Agronomist says most farmers don’t scout their fields well enough to control flea beetles with spraying
It’s almost impossible to find a bag of untreated canola seed.
There’s a reason for that.
“You’d have to be braver than me,” said Canola Council of Canada agronomist Keith Gabert at Canolapalooza.
“I hope you have a skid of whatever your favourite insecticide is.”
Gabert was talking about tiny demonstration plots that showed what can happen when untreated seed produces plants that face a flea beetle onslaught at the wrong time.
The plots were not an accurate depiction of what happens in a real farmer’s field but exaggerated the differences between treated and untreated to make the point clear.
The early-seeded strips showed little difference because flea beetles were not active in large numbers until the plants were well-developed.
The late strips were starkly different, with the one using treated seed looking fine, but the untreated strip had almost no canola plants left.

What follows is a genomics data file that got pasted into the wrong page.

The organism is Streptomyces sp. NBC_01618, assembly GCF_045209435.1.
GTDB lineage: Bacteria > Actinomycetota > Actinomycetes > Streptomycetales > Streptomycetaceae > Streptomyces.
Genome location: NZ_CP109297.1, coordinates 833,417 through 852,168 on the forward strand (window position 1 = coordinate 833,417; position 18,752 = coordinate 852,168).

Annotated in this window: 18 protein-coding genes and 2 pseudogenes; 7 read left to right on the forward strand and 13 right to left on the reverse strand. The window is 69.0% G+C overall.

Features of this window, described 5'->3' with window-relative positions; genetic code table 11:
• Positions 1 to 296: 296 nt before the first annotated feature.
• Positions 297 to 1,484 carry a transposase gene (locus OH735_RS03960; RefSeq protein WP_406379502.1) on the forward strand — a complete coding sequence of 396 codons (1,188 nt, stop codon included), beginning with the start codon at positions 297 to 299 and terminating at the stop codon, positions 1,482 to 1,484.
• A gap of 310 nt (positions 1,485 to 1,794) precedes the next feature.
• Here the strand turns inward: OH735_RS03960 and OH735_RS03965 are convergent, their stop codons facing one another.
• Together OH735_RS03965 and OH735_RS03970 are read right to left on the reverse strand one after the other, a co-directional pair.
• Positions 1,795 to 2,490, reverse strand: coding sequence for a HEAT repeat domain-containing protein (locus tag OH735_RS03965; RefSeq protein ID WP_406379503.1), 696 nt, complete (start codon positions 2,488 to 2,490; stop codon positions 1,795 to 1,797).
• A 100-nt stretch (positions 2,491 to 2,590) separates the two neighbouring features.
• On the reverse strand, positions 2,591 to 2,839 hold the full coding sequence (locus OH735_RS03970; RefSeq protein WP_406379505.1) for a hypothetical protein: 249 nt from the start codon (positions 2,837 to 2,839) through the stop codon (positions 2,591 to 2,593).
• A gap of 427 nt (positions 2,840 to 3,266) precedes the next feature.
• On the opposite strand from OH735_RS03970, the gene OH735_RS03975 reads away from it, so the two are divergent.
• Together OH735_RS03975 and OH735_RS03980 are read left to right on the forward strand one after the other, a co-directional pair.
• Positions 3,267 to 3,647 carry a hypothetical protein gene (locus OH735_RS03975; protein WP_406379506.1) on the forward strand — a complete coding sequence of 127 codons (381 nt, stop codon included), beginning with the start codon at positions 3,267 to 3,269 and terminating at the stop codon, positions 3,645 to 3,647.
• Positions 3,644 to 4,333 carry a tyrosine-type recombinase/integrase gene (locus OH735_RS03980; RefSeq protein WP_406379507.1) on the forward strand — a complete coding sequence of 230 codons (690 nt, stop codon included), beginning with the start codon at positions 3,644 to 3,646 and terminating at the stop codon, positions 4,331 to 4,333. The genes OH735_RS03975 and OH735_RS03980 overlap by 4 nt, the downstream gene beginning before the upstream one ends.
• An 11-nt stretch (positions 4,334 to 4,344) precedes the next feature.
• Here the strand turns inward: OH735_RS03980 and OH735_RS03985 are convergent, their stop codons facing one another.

“This is a phenomenal management tactic for managing an early season pest,” said Gabert.
It is theoretically possible to control early flea beetles by spraying, but that requires very early spotting of the problem and speedy application, which isn’t generally possible for most growers.
“Most producers don’t go out and check their fields aggressively enough to try to manage flea beetles with a foliar insecticide,” said Gabert.
Most seed treatments contain multiple products, with both insecticides and fungicides rolled into the package. Trying to run with just fungicides didn’t work out too well, said Gabert, recalling the days of Foundation Lite.
“They didn’t do it very long, did they?” he asked rhetorically.
However, Gabert warned against farmers assuming that seed treatments allow them to slack off with crop monitoring and management. They just give the crop a head start.
“The seed treatment is a really important part of the package but … it doesn’t fix bad agronomy.”